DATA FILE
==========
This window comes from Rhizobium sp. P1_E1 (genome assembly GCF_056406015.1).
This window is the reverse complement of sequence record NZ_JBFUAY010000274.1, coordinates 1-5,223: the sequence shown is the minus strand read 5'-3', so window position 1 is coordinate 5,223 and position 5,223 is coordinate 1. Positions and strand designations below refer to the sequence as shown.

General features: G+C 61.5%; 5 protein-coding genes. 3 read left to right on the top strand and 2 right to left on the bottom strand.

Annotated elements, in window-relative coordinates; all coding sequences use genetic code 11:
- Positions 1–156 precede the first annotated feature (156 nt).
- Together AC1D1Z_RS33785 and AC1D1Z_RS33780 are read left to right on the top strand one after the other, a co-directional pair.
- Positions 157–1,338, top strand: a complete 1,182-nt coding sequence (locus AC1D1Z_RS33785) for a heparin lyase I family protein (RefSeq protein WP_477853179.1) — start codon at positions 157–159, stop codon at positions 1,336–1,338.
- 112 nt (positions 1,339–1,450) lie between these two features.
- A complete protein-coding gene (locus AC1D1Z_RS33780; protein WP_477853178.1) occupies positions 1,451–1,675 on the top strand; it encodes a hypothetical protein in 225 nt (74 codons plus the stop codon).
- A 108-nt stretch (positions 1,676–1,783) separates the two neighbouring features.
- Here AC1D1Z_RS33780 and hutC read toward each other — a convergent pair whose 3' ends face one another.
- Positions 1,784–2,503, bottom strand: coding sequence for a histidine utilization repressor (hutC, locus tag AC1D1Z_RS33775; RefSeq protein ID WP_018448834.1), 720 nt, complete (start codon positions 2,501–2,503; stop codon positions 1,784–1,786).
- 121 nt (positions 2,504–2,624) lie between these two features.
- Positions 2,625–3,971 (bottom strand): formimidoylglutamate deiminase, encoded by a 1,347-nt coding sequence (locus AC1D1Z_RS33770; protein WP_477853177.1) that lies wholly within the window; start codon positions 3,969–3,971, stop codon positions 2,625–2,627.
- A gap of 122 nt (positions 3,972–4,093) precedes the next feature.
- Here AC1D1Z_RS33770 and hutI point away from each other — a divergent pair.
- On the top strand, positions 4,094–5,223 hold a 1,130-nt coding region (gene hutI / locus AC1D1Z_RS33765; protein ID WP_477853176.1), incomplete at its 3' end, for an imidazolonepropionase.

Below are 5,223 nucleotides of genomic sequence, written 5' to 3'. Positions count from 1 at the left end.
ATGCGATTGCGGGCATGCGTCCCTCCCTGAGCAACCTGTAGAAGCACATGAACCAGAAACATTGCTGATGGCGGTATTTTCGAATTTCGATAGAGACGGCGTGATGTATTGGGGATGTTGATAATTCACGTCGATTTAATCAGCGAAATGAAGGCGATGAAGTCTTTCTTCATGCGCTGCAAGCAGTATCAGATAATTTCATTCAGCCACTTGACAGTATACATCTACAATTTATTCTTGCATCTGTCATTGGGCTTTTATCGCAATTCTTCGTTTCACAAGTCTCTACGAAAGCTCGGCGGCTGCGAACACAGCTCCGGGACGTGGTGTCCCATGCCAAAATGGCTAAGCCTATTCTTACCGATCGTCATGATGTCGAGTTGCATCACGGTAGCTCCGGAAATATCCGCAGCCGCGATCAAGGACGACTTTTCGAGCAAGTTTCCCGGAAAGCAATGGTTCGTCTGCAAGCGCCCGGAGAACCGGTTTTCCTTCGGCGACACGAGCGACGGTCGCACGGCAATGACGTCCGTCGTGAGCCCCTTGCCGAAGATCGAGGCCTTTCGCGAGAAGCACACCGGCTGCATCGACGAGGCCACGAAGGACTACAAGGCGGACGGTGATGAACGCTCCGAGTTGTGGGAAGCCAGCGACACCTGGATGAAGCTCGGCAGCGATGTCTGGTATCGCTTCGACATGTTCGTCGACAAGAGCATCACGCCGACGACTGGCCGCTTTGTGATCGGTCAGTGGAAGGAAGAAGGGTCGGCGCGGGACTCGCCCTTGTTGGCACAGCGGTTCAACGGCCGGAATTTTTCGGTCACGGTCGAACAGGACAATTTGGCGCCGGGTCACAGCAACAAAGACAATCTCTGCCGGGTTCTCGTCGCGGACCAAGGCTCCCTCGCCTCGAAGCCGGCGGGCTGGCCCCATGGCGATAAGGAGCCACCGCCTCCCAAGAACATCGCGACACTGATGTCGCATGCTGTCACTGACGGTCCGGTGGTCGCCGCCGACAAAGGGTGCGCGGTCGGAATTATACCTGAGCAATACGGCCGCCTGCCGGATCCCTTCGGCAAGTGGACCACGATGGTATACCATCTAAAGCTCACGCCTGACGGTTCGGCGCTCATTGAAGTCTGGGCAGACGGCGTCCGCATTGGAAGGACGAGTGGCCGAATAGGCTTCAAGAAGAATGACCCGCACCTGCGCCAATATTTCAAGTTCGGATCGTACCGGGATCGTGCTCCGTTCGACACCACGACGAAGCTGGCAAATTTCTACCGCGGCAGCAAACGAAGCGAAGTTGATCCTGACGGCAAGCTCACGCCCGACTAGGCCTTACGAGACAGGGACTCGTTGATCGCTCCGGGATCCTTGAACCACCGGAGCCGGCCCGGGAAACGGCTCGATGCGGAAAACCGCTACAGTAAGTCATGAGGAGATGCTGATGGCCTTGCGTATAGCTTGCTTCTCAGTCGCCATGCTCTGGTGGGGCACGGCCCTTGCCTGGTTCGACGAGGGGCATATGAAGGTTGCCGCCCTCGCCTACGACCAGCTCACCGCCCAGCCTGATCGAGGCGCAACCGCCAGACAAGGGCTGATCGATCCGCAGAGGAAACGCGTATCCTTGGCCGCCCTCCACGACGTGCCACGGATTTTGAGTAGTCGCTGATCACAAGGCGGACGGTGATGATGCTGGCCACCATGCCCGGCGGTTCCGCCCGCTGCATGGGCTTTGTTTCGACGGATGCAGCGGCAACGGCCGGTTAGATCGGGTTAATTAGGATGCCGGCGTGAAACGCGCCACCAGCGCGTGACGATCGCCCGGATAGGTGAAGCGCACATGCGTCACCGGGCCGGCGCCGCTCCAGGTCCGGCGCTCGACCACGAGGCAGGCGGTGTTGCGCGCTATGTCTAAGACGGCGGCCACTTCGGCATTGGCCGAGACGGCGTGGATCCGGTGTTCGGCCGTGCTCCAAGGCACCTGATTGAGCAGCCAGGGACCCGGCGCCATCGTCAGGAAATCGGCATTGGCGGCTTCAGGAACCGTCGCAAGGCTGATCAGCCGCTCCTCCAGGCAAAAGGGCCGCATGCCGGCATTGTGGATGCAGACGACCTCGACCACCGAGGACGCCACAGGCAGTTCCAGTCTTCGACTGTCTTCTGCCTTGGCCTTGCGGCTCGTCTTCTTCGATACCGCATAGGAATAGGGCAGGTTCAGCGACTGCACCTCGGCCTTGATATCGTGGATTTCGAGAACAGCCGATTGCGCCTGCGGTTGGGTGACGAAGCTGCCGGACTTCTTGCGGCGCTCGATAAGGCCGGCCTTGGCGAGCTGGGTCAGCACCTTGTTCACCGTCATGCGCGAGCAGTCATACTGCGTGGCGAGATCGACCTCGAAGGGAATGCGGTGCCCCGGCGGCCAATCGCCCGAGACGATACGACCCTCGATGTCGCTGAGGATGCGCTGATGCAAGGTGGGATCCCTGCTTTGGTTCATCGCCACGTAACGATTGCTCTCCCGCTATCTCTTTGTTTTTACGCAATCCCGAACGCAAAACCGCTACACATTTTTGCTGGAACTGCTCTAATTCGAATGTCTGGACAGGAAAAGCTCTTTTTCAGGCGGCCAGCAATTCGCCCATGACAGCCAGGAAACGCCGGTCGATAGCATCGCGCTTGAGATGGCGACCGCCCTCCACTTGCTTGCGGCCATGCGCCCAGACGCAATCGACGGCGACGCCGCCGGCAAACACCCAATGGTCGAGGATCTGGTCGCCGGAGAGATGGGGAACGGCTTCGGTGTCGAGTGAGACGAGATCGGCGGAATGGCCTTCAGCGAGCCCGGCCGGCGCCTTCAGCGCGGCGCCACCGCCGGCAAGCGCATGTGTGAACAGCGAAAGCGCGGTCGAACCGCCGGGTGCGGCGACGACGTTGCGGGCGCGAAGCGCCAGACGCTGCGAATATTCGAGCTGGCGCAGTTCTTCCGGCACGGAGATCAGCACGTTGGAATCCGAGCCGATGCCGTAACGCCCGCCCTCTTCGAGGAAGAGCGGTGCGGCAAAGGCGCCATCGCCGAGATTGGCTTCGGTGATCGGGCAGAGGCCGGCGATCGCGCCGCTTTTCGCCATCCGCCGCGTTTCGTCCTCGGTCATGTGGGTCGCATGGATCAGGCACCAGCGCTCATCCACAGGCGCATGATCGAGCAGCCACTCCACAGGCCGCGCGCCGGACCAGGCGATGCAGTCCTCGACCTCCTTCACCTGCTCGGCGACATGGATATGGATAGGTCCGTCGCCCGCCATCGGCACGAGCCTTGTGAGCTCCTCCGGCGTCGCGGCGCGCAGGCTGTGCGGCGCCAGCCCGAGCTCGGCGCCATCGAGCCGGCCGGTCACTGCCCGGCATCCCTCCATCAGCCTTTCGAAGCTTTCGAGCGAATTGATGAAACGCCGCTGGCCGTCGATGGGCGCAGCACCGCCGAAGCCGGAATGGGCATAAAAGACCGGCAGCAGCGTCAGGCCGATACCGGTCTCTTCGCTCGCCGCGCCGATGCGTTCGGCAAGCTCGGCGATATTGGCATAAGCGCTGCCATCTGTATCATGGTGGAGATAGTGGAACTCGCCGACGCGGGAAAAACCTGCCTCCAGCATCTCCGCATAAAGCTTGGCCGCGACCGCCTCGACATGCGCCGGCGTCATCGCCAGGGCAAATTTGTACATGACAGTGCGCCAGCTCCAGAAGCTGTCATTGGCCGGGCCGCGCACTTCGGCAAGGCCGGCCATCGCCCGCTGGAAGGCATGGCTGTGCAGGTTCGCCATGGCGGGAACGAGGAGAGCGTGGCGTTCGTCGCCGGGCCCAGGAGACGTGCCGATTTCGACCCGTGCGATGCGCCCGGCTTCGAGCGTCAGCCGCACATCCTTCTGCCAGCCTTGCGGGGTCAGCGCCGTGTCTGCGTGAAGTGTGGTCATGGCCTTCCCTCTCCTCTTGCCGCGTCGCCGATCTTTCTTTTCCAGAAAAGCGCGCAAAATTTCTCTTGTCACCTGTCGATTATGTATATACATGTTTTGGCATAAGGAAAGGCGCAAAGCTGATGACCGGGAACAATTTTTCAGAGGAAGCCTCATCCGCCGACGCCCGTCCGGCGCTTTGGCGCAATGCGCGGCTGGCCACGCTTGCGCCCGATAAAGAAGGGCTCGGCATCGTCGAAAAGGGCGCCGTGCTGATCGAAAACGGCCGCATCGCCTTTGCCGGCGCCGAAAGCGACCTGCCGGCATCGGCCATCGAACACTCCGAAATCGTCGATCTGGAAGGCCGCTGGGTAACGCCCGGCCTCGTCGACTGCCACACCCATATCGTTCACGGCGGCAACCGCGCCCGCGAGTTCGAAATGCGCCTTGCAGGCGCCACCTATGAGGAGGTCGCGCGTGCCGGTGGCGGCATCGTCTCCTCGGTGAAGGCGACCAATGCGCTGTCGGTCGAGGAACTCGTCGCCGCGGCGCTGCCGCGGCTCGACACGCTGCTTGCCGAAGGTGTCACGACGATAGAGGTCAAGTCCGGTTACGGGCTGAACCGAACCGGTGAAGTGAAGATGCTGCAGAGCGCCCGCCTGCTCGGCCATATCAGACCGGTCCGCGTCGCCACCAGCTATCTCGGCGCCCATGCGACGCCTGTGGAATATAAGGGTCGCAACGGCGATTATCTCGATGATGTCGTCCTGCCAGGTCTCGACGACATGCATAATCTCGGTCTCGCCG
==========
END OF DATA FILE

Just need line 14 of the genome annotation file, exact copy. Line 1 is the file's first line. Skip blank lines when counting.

- Positions 2,625–3,971 (bottom strand): formimidoylglutamate deiminase, encoded by a 1,347-nt coding sequence (locus AC1D1Z_RS33770; protein WP_477853177.1) that lies wholly within the window; start codon positions 3,969–3,971, stop codon positions 2,625–2,627.